Watching Michigan playing Bowling Green today, I saw a formation that looked familiar. In that formation, Michigan’s backs were all in the backfield, arranged almost in a box. Any of the four backs could receive a direct snap from center, at least in theory. It wasn’t the only formation I saw RichRod use in the game and probably isn’t his primary formation. However, he did use it for multiple plays and for sizeable gains. After a few moments’ thought, I remembered where I had seen a similar formation before. I could be wrong about his formation due to not having a diagram of it, but it sure looked familiar on TV.
Page 113 of Pop Warner’s 1912 book, A Course in Football for Players and Coaches, begins a discussion of Warner’s Open Pass Direct Pass Formation (see bottom of this message). The diagram for this century-old offensive scheme is a bit different than the one RichRod uses but provides the foundation upon which his is based. Both offenses feature direct snaps to multiple backs as well as both pass and run plays from the same position in the formation.
A difference between the formations appears to be that Rodriguez moves backs 1 and 2 to behind the tackles where Warner had them behind the guards. One assumes that the wider position helps make backs 1 and 2 more effective blockers for off-tackle plays and end runs. They might even assist with protecting the passer. Warner included a note stating that experience showed that moving the ends closer to the tackles had proved more effective in blocking the defensive tackles than having them set wide as shown in his diagrams.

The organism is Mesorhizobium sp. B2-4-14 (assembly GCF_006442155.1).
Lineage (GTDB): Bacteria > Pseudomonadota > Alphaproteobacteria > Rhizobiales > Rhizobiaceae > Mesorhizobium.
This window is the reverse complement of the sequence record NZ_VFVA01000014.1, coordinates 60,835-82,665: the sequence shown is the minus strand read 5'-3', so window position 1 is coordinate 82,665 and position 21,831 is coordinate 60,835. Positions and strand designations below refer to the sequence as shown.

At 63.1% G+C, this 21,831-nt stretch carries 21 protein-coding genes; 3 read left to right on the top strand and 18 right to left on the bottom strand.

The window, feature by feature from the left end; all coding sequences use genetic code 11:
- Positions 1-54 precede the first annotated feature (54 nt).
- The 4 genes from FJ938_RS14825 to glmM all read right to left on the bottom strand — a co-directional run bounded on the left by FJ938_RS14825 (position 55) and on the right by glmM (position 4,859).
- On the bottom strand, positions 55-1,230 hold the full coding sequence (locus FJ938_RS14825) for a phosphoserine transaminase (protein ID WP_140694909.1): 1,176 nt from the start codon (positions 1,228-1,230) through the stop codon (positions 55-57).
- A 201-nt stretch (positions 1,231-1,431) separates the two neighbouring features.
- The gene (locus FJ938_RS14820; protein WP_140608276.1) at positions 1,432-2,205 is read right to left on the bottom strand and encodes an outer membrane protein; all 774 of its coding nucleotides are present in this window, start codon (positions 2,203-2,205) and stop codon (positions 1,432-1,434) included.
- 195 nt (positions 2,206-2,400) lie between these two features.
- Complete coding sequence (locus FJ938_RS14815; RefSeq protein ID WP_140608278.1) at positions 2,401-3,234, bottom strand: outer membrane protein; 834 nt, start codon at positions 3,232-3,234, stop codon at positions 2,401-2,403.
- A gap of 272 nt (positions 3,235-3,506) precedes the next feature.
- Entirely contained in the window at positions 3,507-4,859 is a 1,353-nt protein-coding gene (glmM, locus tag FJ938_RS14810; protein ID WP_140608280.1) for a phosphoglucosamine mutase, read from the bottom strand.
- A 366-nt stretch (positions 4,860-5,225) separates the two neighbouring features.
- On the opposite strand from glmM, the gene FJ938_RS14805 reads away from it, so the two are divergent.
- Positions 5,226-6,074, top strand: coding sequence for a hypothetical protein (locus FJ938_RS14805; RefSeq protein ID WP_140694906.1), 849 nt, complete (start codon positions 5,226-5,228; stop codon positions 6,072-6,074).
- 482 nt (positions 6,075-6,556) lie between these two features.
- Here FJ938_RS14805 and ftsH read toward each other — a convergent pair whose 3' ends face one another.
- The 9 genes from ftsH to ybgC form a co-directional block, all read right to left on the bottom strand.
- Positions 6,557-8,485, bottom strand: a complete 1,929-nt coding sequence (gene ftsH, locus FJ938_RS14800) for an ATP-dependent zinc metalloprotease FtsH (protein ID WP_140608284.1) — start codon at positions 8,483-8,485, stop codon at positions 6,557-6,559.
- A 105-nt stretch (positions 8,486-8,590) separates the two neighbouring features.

A difference between Warner’s plays and those used today is that today centers lob the ball back, generally to the quarterback, where Warner’s centers often led the back receiving the snap. Warner’s scheme requires highly skilled centers but gives the offense advantages over those in which the back receiving the center snap stands flatfooted waiting for the ball to arrive.